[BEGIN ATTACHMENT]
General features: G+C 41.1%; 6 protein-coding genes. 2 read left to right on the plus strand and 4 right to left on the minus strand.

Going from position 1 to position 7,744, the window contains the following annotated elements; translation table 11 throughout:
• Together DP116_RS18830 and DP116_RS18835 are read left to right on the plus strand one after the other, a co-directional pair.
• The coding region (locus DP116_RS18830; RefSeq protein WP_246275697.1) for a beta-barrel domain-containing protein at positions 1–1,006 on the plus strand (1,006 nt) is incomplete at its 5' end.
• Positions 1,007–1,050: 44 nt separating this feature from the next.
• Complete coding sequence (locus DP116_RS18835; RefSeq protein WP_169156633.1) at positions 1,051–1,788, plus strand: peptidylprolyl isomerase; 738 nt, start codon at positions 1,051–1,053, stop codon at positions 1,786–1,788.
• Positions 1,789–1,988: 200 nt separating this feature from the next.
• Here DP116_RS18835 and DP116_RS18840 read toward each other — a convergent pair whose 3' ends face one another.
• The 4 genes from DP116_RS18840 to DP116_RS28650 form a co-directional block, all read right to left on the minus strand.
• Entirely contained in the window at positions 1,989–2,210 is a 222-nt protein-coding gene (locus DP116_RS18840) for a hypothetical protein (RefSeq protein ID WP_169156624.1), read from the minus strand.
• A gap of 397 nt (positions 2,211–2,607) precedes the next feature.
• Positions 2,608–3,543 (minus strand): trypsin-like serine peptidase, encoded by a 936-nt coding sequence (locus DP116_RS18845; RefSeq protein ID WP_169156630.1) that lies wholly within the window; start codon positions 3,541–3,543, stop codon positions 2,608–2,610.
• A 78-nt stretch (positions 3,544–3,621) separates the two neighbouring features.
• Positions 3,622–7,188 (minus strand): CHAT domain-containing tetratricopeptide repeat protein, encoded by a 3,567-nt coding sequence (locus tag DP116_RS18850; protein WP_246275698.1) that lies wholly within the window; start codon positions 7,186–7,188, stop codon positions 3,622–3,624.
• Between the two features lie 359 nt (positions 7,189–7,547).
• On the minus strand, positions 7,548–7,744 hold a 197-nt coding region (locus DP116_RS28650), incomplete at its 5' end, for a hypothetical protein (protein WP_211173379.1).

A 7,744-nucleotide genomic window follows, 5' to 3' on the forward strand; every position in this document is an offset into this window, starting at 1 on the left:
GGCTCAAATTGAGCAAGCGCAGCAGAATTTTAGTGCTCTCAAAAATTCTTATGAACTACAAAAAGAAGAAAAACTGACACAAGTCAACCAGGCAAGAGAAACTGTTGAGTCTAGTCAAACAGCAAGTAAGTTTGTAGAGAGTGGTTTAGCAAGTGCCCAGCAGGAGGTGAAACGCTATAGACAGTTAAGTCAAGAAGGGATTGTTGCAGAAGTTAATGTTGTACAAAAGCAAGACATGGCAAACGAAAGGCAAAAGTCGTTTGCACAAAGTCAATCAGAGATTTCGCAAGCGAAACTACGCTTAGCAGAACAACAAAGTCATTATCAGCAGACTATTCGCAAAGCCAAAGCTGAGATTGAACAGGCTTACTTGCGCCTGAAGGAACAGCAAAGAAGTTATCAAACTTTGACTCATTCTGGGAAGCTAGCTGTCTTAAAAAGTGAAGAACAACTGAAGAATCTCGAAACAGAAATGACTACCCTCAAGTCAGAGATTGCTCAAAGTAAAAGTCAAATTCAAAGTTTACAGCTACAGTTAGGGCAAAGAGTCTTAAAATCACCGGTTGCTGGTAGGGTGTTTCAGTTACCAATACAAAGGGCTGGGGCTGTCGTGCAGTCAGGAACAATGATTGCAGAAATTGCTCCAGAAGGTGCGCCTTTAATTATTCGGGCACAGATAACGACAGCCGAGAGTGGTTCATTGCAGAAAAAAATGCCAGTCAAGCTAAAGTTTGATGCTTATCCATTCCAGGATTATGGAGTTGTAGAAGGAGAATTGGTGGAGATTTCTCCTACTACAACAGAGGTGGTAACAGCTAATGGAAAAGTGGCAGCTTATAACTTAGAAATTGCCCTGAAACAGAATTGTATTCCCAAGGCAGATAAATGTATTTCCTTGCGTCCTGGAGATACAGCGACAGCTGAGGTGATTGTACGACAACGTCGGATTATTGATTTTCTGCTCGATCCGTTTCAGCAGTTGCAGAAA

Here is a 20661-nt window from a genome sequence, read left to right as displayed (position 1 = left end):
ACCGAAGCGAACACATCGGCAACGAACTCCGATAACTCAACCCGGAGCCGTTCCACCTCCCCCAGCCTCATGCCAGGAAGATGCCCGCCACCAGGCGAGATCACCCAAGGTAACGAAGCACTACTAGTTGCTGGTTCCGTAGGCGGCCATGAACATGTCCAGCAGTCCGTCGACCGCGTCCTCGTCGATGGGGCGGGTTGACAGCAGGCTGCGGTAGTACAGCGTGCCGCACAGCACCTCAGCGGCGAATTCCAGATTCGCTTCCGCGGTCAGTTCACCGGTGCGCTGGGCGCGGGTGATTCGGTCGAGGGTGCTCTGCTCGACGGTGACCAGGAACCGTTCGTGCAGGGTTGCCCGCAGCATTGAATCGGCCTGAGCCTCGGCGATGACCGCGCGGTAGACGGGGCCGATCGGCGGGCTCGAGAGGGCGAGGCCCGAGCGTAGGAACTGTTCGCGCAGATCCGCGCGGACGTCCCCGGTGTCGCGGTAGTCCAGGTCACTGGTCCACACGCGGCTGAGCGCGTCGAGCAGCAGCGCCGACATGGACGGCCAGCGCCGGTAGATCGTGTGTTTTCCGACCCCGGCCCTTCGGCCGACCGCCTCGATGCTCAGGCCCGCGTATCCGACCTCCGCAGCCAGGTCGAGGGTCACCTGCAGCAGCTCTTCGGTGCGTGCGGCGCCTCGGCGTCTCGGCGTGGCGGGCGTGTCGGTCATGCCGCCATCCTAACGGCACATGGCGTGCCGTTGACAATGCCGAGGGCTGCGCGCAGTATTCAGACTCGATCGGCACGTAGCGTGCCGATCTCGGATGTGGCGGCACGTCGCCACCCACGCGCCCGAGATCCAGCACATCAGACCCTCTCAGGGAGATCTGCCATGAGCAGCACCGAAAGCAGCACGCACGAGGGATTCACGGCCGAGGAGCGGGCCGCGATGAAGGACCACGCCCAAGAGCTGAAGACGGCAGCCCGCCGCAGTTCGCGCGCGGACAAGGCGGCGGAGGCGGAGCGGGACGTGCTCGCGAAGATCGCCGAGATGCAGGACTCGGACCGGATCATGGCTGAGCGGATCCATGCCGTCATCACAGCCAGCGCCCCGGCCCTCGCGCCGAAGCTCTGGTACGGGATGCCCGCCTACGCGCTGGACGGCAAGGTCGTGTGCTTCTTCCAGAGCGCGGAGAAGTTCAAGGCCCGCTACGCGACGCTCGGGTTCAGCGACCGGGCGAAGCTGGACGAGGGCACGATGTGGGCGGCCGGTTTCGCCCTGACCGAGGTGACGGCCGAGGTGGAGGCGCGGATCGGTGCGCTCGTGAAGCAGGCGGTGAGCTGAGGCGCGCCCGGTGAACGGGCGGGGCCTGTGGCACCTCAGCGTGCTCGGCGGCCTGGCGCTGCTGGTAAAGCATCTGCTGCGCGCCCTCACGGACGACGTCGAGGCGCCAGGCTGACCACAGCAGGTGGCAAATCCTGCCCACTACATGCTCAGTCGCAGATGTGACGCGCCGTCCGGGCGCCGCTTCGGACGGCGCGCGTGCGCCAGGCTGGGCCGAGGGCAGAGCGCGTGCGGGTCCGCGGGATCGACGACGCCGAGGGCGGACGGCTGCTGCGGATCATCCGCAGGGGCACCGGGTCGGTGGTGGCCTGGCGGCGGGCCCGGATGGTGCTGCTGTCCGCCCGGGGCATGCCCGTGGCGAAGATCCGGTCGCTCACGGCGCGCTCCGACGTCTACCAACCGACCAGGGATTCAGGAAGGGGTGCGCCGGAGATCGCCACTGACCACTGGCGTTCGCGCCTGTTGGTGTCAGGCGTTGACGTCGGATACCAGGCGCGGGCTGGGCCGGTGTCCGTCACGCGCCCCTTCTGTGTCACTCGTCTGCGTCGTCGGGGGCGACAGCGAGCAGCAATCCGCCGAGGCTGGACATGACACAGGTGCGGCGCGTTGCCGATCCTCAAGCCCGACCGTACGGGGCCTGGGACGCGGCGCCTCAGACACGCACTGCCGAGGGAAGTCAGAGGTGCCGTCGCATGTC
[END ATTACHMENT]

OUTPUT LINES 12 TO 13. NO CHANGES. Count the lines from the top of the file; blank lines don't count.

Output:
• Positions 2,608–3,543 (minus strand): trypsin-like serine peptidase, encoded by a 936-nt coding sequence (locus DP116_RS18845; RefSeq protein ID WP_169156630.1) that lies wholly within the window; start codon positions 3,541–3,543, stop codon positions 2,608–2,610.
• A 78-nt stretch (positions 3,544–3,621) separates the two neighbouring features.